The email stated uncertainty around whether the rescheduled study group will be able to offer the students internships due to the United Kingdom’s economic recovery and whether or not the group will be able to take excursions outside of the U.K. It went on to state that concrete details will be shared in the fall. The students must notify Nugent, Waldman, Pollack and Hyett by May 25 of their decision to participate or withdraw. 

Sophomore Nina Armideo was one of 18 students accepted to the Fall London Economics Study Group. Armideo said she was disappointed but not necessarily surprised given the current climate when the program was first suspended. She now says she is unsure of how to proceed. 

“I am happy it’s an option but unsure what I want to do, especially without knowing fall plans,” Armideo said.

According to Australia study group participants, they received an email from the University of Wollongong (UOW) on May 1 before they heard about the status of their program from the Office of Off-Campus Study. The communication detailed that UOW, where students live and take courses on the study group, would be continuing remote instruction for their upcoming Spring 2020 term beginning in late July. 

“At this stage, the Australian government has not indicated when travel restrictions and social distancing measures will be lifted. To give current and future students certainty, UOW has decided to extend remote teaching mode into Trimester 2, 3 and Spring session 2020,” the email to all exchange program students said. 

The communication gave exchange student program participants the option to take their UOW courses remotely in the planned term with the possibility of in-person instruction in Australia beginning mid-term should travel restrictions lift, or to defer their enrollment to the following term beginning in early 2021.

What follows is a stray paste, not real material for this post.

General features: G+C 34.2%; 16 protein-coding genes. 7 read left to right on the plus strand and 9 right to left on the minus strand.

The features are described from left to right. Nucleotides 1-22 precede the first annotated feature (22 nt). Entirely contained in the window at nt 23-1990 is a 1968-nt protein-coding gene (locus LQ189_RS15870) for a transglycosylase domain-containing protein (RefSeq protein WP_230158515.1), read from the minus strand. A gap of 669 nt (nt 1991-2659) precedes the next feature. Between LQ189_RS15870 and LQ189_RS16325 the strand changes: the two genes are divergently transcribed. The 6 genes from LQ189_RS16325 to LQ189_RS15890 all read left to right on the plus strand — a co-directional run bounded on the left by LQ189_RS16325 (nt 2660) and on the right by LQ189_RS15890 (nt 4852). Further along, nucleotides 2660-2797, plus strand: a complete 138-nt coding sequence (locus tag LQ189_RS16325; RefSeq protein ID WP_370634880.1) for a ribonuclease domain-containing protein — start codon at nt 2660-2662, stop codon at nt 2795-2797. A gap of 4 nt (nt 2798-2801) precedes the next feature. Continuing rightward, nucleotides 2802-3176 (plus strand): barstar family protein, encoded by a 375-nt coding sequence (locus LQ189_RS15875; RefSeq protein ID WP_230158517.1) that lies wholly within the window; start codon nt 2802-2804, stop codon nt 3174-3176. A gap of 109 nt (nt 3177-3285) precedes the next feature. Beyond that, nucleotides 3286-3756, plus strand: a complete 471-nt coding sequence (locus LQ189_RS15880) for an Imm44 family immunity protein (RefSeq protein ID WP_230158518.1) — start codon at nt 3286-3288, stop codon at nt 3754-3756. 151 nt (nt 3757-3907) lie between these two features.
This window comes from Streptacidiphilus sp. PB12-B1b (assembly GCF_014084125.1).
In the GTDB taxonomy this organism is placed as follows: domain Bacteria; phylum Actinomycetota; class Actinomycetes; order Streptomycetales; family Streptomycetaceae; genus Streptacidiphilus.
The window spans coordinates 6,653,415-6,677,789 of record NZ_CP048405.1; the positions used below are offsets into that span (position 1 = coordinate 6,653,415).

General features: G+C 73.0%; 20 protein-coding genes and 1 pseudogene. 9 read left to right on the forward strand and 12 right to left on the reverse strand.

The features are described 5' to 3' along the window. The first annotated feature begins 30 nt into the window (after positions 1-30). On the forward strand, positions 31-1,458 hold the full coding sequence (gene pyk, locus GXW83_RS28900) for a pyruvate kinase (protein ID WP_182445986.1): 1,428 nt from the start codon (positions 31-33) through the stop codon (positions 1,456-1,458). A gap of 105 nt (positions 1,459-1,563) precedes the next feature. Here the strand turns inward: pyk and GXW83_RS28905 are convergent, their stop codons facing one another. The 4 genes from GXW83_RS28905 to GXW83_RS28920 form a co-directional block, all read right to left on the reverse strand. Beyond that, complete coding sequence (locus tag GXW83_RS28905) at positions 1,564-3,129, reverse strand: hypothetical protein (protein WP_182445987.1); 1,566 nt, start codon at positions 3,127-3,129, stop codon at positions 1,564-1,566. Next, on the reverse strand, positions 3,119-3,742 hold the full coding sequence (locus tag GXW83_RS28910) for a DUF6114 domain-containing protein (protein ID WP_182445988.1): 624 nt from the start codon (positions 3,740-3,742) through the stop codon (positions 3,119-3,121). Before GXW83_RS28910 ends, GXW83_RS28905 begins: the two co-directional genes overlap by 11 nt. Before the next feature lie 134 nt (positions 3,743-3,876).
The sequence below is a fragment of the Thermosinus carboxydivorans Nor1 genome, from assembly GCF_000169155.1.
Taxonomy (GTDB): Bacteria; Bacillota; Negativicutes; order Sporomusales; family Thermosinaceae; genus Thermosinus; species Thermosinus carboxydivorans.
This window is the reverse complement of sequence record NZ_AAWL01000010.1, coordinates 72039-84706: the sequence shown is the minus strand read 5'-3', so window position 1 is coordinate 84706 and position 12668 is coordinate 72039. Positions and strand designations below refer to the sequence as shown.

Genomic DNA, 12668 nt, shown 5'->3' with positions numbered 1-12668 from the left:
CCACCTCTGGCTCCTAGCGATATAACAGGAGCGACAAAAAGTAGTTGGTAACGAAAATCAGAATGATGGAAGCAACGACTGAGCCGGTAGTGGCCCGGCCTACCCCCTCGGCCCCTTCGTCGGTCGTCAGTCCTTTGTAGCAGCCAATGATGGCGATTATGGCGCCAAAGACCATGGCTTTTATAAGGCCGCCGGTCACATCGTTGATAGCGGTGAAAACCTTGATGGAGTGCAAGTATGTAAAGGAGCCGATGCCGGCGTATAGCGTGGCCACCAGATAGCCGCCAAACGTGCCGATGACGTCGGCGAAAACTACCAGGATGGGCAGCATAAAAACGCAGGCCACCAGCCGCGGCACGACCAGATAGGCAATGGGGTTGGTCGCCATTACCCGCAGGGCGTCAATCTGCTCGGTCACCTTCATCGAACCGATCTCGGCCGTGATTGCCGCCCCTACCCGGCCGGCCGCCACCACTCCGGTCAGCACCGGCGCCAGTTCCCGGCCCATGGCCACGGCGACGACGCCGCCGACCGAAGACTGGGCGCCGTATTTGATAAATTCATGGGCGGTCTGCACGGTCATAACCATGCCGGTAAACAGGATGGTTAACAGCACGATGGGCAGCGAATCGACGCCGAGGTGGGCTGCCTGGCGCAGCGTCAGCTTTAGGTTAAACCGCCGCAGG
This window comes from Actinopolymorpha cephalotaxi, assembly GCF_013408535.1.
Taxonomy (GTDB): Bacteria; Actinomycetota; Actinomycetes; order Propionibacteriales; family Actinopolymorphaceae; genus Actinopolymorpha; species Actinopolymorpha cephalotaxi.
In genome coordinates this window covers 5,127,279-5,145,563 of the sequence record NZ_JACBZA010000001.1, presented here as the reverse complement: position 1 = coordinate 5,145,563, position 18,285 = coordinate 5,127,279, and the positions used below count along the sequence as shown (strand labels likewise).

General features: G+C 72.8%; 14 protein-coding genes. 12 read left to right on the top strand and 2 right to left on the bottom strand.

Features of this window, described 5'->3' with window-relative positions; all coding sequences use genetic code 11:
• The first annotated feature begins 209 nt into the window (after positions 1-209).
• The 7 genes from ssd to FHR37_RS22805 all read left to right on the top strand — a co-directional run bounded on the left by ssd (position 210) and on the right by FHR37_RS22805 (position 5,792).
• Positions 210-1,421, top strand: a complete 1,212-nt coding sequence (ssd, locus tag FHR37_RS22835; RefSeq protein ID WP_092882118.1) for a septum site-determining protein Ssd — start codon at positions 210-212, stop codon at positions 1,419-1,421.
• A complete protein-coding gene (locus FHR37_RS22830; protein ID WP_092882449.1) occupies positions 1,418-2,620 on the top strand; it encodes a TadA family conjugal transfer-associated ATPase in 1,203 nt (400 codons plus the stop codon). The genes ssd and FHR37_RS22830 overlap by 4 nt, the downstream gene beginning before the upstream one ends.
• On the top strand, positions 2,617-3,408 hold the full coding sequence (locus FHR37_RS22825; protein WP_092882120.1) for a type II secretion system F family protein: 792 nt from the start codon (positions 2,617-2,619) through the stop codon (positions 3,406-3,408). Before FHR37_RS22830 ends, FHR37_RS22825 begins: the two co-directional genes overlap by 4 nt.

Sophomore Kate Connelly said that while she felt the decision to suspend the program was timely, she felt frustrated when she heard first from the partner university and felt left out of the loop by OCS.

“I appreciate that [Colgate] waited to officially cancel the program in hopes we could still go, but again, I wish they would have kept us in the loop of the decision process,” Connelly said.

Connelly admits she feels frustrated that there was no other possibility presented to move her program to the spring semester, nor did they guarantee an option of joining the spring study group, despite UOW guaranteeing students they could defer their admission.

“I do not think [Colgate’s] decision was fair. The partner university is allowing us to defer our acceptance to the spring semester so that we can still fulfill our abroad experience,” Connelly said. “Colgate is not allowing us to push our abroad program to the spring.” 

Sophomore Ashley Thomas said that as a transfer student, she doesn’t have the option to switch to an approved program and feels nervous she may not be able to go abroad if her program isn’t rescheduled.

“I was super disappointed with the suspension of my study group because the alternate plan of doing an approved program doesn’t work for me as a transfer,” Thomas said. “A big reason why I came to Colgate was so that I could still study abroad as a transfer and now I am unsure if I will be able to.”

No other programs have received more information at this time. 

Director of Off-Campus Study Joanna Holvey Bowles explained that every study group is unique and the logistics of running a program in the spring vary between programs. Due to these differences, Bowles said, it is not possible to set a concrete timeline for when these decisions will be made. The London Economics group contained two unique factors that allowed for the decision to be made sooner than the other programs.